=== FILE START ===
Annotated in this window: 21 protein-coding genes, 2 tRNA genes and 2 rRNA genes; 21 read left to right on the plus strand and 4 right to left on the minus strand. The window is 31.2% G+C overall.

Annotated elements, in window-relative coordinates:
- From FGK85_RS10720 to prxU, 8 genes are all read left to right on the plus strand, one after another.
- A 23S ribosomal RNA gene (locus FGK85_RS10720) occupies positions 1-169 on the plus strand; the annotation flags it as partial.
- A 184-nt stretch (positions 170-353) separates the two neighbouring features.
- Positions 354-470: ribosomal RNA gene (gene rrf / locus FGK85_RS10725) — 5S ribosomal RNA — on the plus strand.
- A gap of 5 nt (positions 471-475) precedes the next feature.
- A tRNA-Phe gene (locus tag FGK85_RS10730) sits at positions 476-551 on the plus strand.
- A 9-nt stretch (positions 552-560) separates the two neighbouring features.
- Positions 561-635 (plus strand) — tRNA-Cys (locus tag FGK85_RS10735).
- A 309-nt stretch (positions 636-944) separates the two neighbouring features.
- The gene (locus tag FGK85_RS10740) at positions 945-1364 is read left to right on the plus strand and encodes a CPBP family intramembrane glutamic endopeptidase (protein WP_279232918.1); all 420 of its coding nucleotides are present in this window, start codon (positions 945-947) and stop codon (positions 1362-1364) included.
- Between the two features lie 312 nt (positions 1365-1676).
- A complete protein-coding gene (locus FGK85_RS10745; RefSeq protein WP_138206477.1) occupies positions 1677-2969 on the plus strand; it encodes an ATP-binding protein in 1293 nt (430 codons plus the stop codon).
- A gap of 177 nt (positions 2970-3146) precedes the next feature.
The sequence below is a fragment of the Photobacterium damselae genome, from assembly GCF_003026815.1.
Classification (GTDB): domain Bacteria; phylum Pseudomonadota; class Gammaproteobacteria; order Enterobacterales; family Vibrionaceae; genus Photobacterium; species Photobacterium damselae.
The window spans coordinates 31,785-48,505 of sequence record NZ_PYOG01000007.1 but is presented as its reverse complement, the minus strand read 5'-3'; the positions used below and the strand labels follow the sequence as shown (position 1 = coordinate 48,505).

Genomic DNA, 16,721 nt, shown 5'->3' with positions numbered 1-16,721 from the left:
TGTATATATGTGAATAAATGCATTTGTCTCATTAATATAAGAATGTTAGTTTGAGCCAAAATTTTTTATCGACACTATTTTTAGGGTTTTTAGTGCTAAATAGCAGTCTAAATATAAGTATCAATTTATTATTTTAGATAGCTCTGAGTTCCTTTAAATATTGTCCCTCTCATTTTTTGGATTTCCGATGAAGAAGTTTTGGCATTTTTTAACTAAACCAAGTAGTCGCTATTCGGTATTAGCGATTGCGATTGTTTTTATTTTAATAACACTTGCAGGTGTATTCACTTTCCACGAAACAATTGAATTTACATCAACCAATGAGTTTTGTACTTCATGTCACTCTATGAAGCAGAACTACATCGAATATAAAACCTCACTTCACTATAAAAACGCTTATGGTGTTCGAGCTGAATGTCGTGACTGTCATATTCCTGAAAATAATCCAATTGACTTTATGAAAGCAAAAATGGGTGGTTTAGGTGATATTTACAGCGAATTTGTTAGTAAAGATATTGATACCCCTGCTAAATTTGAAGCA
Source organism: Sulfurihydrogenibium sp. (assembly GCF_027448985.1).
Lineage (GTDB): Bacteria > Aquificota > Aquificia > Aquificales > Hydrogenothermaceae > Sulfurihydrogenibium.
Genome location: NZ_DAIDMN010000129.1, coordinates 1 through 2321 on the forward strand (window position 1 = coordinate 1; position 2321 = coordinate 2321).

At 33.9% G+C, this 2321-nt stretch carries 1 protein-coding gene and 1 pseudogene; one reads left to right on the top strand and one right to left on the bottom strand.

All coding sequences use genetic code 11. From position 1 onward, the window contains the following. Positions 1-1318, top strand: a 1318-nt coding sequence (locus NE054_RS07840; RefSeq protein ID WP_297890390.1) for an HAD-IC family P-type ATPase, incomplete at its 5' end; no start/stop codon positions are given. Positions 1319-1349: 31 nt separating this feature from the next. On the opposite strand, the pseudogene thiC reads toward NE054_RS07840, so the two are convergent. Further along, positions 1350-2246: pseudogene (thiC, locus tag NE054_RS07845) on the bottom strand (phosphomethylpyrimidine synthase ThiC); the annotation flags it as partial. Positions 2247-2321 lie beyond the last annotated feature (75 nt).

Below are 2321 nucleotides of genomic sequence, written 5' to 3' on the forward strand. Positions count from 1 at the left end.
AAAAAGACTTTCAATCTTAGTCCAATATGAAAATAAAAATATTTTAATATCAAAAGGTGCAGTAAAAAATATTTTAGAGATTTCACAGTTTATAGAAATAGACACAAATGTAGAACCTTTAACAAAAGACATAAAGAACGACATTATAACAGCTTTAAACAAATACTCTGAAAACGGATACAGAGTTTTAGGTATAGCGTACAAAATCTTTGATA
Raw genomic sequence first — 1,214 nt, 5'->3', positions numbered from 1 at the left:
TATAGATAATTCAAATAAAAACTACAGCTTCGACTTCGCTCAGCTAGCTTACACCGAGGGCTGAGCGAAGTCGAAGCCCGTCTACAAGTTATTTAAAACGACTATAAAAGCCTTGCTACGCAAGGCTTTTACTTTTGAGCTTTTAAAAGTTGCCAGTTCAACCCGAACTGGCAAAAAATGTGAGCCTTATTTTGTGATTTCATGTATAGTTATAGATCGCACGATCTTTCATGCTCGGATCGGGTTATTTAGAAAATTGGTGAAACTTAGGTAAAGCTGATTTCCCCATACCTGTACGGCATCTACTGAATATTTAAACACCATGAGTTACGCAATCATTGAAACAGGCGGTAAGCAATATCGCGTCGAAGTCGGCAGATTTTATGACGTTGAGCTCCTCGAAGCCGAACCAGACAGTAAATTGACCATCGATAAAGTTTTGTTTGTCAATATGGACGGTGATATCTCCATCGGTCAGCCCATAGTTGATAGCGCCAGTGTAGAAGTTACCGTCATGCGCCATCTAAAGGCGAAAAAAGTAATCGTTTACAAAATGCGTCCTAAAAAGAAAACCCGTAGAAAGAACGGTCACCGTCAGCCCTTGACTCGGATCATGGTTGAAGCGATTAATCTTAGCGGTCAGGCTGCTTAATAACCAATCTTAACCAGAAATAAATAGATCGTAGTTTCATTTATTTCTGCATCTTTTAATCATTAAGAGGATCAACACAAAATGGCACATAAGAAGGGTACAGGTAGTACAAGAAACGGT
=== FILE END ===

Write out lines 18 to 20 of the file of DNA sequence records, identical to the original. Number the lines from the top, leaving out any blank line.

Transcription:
The window spans coordinates 31,785-48,505 of sequence record NZ_PYOG01000007.1 but is presented as its reverse complement, the minus strand read 5'-3'; the positions used below and the strand labels follow the sequence as shown (position 1 = coordinate 48,505).

Genomic DNA, 16,721 nt, shown 5'->3' with positions numbered 1-16,721 from the left:
TGTATATATGTGAATAAATGCATTTGTCTCATTAATATAAGAATGTTAGTTTGAGCCAAAATTTTTTATCGACACTATTTTTAGGGTTTTTAGTGCTAAATAGCAGTCTAAATATAAGTATCAATTTATTATTTTAGATAGCTCTGAGTTCCTTTAAATATTGTCCCTCTCATTTTTTGGATTTCCGATGAAGAAGTTTTGGCATTTTTTAACTAAACCAAGTAGTCGCTATTCGGTATTAGCGATTGCGATTGTTTTTATTTTAATAACACTTGCAGGTGTATTCACTTTCCACGAAACAATTGAATTTACATCAACCAATGAGTTTTGTACTTCATGTCACTCTATGAAGCAGAACTACATCGAATATAAAACCTCACTTCACTATAAAAACGCTTATGGTGTTCGAGCTGAATGTCGTGACTGTCATATTCCTGAAAATAATCCAATTGACTTTATGAAAGCAAAAATGGGTGGTTTAGGTGATATTTACAGCGAATTTGTTAGTAAAGATATTGATACCCCTGCTAAATTTGAAGCA